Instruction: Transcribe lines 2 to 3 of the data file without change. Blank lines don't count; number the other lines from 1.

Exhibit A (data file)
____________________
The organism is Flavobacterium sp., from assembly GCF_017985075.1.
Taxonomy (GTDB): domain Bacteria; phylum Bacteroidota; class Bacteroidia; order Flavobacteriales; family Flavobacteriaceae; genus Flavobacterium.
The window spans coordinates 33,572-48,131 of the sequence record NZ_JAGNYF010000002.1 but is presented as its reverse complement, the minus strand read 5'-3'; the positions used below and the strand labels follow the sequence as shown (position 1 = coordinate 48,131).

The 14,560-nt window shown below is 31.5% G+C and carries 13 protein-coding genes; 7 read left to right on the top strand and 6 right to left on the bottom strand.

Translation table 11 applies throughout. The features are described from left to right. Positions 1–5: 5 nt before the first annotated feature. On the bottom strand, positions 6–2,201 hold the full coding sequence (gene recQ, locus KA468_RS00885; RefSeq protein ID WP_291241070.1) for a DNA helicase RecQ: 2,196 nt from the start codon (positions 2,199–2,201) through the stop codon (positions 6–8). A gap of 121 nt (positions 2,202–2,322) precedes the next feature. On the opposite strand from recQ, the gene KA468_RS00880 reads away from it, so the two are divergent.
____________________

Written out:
Taxonomy (GTDB): domain Bacteria; phylum Bacteroidota; class Bacteroidia; order Flavobacteriales; family Flavobacteriaceae; genus Flavobacterium.
The window spans coordinates 33,572-48,131 of the sequence record NZ_JAGNYF010000002.1 but is presented as its reverse complement, the minus strand read 5'-3'; the positions used below and the strand labels follow the sequence as shown (position 1 = coordinate 48,131).